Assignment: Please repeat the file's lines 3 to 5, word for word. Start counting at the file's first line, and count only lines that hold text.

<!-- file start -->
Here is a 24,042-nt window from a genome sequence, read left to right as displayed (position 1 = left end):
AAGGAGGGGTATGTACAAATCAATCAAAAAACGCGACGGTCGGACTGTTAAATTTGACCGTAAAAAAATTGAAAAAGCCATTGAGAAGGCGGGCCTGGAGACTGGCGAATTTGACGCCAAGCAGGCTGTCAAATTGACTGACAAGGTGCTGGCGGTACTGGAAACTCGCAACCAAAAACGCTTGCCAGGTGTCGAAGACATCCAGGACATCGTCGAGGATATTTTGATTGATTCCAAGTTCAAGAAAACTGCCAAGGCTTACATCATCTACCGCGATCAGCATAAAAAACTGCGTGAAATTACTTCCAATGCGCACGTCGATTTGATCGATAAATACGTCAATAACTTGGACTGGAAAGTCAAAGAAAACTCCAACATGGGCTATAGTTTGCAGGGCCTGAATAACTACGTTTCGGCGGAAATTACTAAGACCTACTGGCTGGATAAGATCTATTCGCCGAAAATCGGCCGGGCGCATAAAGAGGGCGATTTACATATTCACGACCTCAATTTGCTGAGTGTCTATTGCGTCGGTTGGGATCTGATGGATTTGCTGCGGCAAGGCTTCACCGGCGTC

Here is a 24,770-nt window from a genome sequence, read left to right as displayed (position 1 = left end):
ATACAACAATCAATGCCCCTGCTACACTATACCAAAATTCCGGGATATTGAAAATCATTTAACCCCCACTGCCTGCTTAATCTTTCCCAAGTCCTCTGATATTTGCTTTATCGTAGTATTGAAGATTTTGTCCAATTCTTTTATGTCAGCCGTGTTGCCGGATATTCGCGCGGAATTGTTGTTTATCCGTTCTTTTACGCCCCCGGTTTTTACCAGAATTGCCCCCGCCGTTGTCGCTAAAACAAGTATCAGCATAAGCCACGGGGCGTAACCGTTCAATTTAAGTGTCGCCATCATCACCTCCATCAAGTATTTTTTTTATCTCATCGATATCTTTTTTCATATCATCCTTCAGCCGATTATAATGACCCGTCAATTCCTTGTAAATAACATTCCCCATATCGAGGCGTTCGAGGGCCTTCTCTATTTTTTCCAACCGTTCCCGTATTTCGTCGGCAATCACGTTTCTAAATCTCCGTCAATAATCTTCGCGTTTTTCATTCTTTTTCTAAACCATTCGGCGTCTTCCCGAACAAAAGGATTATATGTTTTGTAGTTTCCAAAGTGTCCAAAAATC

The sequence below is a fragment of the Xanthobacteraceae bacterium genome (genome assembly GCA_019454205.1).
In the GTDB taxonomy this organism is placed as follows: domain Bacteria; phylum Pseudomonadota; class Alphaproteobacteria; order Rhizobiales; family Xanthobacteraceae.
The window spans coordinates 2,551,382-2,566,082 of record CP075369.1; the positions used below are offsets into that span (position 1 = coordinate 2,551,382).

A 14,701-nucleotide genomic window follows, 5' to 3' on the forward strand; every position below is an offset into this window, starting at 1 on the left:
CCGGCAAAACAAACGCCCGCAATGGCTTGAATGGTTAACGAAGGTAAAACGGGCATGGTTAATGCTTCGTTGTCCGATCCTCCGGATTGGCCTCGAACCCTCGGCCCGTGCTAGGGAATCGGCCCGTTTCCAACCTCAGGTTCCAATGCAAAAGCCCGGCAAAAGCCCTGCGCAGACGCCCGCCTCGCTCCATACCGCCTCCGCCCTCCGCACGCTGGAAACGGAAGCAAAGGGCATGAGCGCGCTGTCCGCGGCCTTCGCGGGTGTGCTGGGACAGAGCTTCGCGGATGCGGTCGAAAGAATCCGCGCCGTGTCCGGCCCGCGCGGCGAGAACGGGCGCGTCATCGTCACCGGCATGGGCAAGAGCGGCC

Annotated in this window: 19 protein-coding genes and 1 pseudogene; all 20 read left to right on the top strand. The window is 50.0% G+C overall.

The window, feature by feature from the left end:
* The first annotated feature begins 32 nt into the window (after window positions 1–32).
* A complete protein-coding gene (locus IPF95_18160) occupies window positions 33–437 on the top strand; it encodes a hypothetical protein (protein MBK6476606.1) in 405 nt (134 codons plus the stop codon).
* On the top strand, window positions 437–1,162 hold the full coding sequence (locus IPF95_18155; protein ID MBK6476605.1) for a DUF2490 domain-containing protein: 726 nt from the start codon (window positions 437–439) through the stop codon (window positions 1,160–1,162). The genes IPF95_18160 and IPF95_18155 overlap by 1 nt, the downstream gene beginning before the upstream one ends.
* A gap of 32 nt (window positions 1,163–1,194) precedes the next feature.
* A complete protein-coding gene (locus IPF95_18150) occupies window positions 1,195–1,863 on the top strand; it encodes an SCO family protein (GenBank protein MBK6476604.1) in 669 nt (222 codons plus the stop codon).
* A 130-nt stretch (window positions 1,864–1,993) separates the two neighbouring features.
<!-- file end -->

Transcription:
Here is a 24,770-nt window from a genome sequence, read left to right as displayed (position 1 = left end):
ATACAACAATCAATGCCCCTGCTACACTATACCAAAATTCCGGGATATTGAAAATCATTTAACCCCCACTGCCTGCTTAATCTTTCCCAAGTCCTCTGATATTTGCTTTATCGTAGTATTGAAGATTTTGTCCAATTCTTTTATGTCAGCCGTGTTGCCGGATATTCGCGCGGAATTGTTGTTTATCCGTTCTTTTACGCCCCCGGTTTTTACCAGAATTGCCCCCGCCGTTGTCGCTAAAACAAGTATCAGCATAAGCCACGGGGCGTAACCGTTCAATTTAAGTGTCGCCATCATCACCTCCATCAAGTATTTTTTTTATCTCATCGATATCTTTTTTCATATCATCCTTCAGCCGATTATAATGACCCGTCAATTCCTTGTAAATAACATTCCCCATATCGAGGCGTTCGAGGGCCTTCTCTATTTTTTCCAACCGTTCCCGTATTTCGTCGGCAATCACGTTTCTAAATCTCCGTCAATAATCTTCGCGTTTTTCATTCTTTTTCTAAACCATTCGGCGTCTTCCCGAACAAAAGGATTATATGTTTTGTAGTTTCCAAAGTGTCCAAAAATC

The sequence below is a fragment of the Xanthobacteraceae bacterium genome (genome assembly GCA_019454205.1).